In an article published in the International Journal of Prisoner Health, author Jenny Talbot details her research into the UK prison system. Over a period of two and a half years, Talbot consulted professionals and practitioners of the criminal justice system in the UK and conducted interviews with prison staff and prisoners. The study highlighted several significant statistics: 20-30% of offenders have learning disabilities or difficulties that interfere with their ability to cope within the criminal justice system, 25% have an IQ of less than 80, and 20% of the prison population has a “hidden disability” that “will affect and undermine their performance in both education and work settings.”
The main finding in Talbot’s research was that “people with learning disabilities or difficulties are discriminated against personally, systematically and routinely as they enter and travel through the criminal justice system.” Without necessary accommodations, many prisoners with disabilities are denied their civil and political rights as enshrined in the ICCPR, CPRD, SMRs, as well as domestic legal instruments.
B. General prison conditions
Rule 1 of the SMRs states that “all prisoners shall be treated with the respect due to their inherent dignity and value as human beings.” Article 10 (1) of the ICCPR affirms this notion, stating that all persons deprived of their liberty shall be treated with humanity and with respect for the inherent dignity of the human person. As codified in the SMRs, states are required to provide detainees in their custody with access to health, exercise, drinking water, personal hygiene, windows and artificial light, and more. An analysis of jurisprudence and case studies demonstrates that such minimum rules for prisoners with disabilities are frequently not met.
In a 2017 article, Megan Gabbard Bruyns examines the accommodations provided to prisoners in South Africa’s correctional centers. She notes that the primary legal framework is found in Section 35 of the South African Bill of Rights which guarantees to “those who have been detained the right to conditions of detention that are consistent with human dignity, including exercise, adequate accommodation, nutrition, reading material, and medical treatment.”
The South African Department of Correctional Services policy states that “within the first six hours of admission” to a prison facility, the needs and risks of prisoners with disabilities must be assessed. Following this assessment, the incarcerated individual must provide the authorities with “all necessary information” related to their disability. This policy is problematic for prisoners with disabilities in several ways: first, the policy forces prisoners to disclose potentially sensitive information in situations with extreme power differences, and second, it assumes that prisoners are able to articulate their disabilities and are aware that they must share them.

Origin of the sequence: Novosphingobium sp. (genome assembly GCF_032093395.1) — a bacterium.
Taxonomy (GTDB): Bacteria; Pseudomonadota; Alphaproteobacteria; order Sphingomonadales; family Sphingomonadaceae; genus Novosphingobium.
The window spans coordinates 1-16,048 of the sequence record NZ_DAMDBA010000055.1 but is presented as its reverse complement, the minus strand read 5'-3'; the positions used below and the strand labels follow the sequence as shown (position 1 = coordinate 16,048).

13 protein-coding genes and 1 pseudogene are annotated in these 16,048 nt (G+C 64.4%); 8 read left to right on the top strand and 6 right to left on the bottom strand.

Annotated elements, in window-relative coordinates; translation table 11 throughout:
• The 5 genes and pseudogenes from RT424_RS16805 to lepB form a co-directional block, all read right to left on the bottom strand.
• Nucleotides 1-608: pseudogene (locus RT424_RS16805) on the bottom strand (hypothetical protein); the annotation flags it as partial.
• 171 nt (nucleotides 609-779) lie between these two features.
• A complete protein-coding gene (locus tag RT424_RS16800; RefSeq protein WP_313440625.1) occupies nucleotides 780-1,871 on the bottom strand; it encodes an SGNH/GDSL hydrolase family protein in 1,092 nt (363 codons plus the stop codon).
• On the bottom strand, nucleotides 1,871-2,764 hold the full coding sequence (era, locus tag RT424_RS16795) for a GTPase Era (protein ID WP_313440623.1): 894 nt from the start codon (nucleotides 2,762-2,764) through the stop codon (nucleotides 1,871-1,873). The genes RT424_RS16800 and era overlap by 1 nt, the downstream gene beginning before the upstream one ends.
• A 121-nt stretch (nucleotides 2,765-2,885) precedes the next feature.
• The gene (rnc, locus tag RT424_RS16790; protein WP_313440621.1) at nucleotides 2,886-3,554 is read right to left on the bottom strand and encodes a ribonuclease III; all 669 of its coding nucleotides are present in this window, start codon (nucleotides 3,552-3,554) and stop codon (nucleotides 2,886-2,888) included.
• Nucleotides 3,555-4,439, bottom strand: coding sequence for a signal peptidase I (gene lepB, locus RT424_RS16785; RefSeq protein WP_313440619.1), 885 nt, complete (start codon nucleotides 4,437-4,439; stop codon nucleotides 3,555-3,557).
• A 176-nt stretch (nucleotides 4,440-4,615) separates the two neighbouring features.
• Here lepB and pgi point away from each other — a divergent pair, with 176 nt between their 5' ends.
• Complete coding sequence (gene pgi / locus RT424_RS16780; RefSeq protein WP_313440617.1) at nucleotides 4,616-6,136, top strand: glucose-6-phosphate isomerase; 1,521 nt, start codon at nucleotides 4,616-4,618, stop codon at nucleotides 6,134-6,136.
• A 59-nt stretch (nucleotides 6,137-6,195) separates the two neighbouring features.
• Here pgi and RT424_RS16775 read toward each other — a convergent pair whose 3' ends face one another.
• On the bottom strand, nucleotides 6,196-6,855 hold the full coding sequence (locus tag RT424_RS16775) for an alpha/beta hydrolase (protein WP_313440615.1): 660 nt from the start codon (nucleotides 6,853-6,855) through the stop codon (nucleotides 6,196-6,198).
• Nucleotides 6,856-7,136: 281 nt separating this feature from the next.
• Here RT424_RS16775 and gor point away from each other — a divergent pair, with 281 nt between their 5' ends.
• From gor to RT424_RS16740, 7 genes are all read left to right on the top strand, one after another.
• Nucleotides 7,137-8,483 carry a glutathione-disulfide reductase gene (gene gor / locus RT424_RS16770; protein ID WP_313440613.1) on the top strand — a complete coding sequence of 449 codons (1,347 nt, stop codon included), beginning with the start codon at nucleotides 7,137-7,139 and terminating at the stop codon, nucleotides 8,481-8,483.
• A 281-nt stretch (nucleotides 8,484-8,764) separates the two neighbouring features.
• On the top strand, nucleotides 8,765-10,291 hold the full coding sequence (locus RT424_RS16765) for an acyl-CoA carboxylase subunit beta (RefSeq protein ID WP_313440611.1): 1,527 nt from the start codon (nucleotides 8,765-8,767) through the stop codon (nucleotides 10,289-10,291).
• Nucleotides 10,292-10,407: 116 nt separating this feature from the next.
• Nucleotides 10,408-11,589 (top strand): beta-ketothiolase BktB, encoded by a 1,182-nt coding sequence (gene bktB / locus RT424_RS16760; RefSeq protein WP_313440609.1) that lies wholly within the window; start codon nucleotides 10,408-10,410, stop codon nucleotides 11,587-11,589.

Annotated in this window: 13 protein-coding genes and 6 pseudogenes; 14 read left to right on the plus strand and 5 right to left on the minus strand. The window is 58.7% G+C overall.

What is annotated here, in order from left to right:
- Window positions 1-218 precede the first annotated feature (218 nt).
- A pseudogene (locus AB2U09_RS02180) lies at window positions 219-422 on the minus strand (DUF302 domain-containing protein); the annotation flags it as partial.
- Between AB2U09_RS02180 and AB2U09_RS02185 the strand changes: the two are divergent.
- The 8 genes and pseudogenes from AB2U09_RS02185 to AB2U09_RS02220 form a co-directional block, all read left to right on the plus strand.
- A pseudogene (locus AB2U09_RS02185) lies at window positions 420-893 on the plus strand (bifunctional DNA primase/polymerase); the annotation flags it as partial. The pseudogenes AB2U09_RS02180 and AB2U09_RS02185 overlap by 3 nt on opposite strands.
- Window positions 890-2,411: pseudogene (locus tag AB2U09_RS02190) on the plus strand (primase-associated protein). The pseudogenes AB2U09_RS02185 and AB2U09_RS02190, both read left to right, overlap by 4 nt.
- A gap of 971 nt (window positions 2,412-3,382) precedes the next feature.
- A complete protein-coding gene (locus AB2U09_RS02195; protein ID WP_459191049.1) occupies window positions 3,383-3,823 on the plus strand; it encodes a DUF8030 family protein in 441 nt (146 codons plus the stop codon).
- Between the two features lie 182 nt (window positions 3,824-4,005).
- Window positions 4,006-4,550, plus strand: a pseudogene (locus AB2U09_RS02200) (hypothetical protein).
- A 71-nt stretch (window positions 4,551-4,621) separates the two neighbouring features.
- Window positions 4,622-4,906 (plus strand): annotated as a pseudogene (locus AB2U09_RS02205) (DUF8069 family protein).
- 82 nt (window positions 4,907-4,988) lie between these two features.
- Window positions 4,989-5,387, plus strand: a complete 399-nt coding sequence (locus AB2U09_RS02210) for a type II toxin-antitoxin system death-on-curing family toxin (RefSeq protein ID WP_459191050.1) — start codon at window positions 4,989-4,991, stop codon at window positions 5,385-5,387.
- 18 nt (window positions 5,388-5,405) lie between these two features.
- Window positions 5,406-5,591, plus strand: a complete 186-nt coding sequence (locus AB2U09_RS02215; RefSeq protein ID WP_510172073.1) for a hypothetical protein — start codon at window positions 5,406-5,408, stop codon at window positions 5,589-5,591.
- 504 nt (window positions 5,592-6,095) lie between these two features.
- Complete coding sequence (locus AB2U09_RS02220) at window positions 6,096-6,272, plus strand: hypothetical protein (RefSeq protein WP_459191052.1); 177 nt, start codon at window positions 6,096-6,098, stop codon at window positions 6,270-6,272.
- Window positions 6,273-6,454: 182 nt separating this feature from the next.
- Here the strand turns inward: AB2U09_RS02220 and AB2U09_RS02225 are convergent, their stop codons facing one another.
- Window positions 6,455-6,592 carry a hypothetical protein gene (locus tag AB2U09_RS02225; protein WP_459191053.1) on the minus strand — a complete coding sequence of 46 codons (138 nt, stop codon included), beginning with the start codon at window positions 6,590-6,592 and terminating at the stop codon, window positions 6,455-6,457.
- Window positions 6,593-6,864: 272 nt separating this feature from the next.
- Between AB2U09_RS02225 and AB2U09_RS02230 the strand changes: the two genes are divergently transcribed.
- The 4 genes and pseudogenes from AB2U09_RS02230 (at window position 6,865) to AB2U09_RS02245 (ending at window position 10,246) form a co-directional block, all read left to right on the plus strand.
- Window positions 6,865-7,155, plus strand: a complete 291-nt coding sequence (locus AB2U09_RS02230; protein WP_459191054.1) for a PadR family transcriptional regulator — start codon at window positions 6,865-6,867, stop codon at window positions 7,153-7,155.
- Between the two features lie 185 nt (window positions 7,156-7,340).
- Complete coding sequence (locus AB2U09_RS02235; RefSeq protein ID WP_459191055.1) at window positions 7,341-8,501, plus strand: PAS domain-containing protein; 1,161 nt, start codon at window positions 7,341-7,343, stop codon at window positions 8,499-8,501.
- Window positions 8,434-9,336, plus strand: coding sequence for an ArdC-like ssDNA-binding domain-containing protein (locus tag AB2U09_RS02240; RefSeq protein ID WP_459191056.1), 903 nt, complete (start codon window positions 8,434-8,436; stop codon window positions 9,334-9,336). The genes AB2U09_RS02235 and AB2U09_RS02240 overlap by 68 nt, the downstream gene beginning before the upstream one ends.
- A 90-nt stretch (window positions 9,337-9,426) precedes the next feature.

Despite the codifications of accommodation policy, financial restraints have forced inmates in South Africa’s correctional centers to share assistive devices, such as wheelchairs. The sharing of assistive devices can cause extreme hardships for prisoners, and forces them to adapt to life without necessary accommodations, including “having to wear diapers because of inability to access a bathroom” or, as stated by a former Department of Correctional Services employee “walk around on [their] hands.” Such policies which do not provide reasonable accommodations for prisoners with disabilities violate both Rule 5 (2) of the SMRs and Article 2 (2) of CRPD. Such treatment is pervasive worldwide, as evidenced by recent Human Rights Watch reports on abuse and neglect of prisoners with disabilities.
Prisoners with disabilities undoubtedly retain human rights while also being entitled to increased rights for accommodation and access to justice. Despite this, states continue to intentionally or unintentionally accept that the presence of disabilities allows for far-reaching restrictions and regulations on the dignity of persons with disabilities. Direct and indirect discrimination also often pockmark the treatment of prisoners with disabilities. Despite these challenges solutions do exist, such as heightened transparency in detention centers and greater ratification of the CRPD Optional Protocol. With these protections, drastic changes can and must be made to account for severe gaps in human rights for persons with disabilities.